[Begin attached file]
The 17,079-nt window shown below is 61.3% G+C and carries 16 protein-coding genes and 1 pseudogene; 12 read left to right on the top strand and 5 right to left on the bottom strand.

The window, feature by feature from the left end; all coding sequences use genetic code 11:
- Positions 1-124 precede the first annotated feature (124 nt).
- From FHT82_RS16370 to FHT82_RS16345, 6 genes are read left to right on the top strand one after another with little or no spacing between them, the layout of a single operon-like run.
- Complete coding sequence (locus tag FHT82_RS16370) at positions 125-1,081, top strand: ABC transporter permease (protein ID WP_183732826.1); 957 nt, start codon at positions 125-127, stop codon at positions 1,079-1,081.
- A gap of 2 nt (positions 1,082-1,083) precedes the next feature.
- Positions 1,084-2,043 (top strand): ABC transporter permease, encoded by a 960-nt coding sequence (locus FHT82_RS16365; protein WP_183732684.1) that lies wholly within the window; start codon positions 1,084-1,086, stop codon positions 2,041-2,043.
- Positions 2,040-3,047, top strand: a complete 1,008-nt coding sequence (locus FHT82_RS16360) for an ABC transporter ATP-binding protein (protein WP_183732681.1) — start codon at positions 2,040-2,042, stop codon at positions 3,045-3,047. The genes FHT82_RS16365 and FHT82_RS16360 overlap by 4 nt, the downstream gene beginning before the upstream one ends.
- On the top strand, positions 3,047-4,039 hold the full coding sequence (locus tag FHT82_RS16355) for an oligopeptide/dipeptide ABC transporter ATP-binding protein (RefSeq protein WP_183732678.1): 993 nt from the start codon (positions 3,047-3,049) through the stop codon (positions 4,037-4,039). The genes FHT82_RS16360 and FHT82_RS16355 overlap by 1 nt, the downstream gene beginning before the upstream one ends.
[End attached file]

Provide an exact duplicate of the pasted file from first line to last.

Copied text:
The 17,079-nt window shown below is 61.3% G+C and carries 16 protein-coding genes and 1 pseudogene; 12 read left to right on the top strand and 5 right to left on the bottom strand.

The window, feature by feature from the left end; all coding sequences use genetic code 11:
- Positions 1-124 precede the first annotated feature (124 nt).
- From FHT82_RS16370 to FHT82_RS16345, 6 genes are read left to right on the top strand one after another with little or no spacing between them, the layout of a single operon-like run.
- Complete coding sequence (locus tag FHT82_RS16370) at positions 125-1,081, top strand: ABC transporter permease (protein ID WP_183732826.1); 957 nt, start codon at positions 125-127, stop codon at positions 1,079-1,081.
- A gap of 2 nt (positions 1,082-1,083) precedes the next feature.
- Positions 1,084-2,043 (top strand): ABC transporter permease, encoded by a 960-nt coding sequence (locus FHT82_RS16365; protein WP_183732684.1) that lies wholly within the window; start codon positions 1,084-1,086, stop codon positions 2,041-2,043.
- Positions 2,040-3,047, top strand: a complete 1,008-nt coding sequence (locus FHT82_RS16360) for an ABC transporter ATP-binding protein (protein WP_183732681.1) — start codon at positions 2,040-2,042, stop codon at positions 3,045-3,047. The genes FHT82_RS16365 and FHT82_RS16360 overlap by 4 nt, the downstream gene beginning before the upstream one ends.
- On the top strand, positions 3,047-4,039 hold the full coding sequence (locus tag FHT82_RS16355) for an oligopeptide/dipeptide ABC transporter ATP-binding protein (RefSeq protein WP_183732678.1): 993 nt from the start codon (positions 3,047-3,049) through the stop codon (positions 4,037-4,039). The genes FHT82_RS16360 and FHT82_RS16355 overlap by 1 nt, the downstream gene beginning before the upstream one ends.